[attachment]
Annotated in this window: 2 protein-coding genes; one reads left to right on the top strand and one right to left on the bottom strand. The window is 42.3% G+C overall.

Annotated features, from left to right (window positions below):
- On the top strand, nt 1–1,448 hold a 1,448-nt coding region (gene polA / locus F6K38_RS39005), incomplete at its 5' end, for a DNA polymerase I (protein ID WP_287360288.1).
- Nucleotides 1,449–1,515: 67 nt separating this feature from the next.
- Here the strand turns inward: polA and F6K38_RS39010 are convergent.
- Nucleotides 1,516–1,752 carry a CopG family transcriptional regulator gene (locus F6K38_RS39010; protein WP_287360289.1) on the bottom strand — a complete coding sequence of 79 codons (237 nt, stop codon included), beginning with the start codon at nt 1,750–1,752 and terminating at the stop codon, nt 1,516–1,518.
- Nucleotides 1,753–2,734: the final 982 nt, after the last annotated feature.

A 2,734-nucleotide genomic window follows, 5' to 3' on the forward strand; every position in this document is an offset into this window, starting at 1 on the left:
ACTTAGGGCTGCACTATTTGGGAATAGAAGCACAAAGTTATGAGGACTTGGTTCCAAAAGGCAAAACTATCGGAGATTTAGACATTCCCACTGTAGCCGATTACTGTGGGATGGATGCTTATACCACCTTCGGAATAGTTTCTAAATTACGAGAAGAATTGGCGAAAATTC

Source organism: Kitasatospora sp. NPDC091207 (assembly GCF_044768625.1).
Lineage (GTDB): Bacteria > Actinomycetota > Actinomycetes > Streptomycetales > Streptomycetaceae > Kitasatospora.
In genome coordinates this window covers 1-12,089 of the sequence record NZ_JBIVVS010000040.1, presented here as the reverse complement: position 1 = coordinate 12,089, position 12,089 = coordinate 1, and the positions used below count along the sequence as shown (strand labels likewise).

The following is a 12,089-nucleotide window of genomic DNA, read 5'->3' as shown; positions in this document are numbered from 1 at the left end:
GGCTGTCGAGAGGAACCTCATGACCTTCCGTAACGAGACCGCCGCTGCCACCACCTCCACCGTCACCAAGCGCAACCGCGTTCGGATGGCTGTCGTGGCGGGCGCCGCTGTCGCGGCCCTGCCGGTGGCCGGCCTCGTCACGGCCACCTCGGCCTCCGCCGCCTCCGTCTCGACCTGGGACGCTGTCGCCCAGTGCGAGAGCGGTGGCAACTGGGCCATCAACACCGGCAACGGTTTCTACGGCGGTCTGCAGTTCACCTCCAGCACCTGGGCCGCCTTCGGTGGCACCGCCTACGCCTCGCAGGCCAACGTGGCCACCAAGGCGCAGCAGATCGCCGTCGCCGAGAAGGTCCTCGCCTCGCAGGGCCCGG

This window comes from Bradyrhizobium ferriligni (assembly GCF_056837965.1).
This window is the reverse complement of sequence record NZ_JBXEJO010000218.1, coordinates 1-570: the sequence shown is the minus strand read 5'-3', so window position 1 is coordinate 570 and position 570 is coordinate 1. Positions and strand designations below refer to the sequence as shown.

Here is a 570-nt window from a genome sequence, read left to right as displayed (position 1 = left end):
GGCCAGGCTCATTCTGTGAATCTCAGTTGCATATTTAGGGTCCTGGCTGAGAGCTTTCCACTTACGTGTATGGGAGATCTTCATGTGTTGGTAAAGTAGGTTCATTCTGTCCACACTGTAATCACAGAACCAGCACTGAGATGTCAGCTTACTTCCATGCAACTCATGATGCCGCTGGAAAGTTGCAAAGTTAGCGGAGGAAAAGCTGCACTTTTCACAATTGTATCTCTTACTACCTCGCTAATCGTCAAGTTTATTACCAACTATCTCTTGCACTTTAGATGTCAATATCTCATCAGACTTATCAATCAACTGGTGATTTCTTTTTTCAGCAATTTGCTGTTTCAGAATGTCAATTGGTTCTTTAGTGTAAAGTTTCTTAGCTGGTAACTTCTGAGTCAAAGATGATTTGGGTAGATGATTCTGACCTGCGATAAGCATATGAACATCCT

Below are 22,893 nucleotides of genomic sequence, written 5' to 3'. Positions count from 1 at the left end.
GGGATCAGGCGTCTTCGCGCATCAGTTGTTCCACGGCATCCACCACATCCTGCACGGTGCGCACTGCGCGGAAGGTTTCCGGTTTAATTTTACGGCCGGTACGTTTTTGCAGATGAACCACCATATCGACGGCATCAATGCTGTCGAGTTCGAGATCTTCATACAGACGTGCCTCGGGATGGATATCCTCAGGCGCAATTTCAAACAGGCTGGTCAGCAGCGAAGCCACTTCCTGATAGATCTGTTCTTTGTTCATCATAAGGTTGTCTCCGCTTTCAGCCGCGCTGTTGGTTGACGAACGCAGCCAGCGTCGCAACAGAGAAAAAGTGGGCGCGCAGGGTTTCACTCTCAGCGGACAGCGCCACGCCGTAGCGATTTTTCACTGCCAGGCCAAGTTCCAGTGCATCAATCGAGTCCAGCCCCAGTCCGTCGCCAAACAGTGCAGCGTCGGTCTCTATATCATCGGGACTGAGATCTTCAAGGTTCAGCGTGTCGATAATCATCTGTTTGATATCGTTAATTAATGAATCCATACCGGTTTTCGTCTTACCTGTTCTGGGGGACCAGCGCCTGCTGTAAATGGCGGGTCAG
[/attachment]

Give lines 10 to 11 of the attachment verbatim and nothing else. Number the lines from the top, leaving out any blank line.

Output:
Source organism: Kitasatospora sp. NPDC091207 (assembly GCF_044768625.1).
Lineage (GTDB): Bacteria > Actinomycetota > Actinomycetes > Streptomycetales > Streptomycetaceae > Kitasatospora.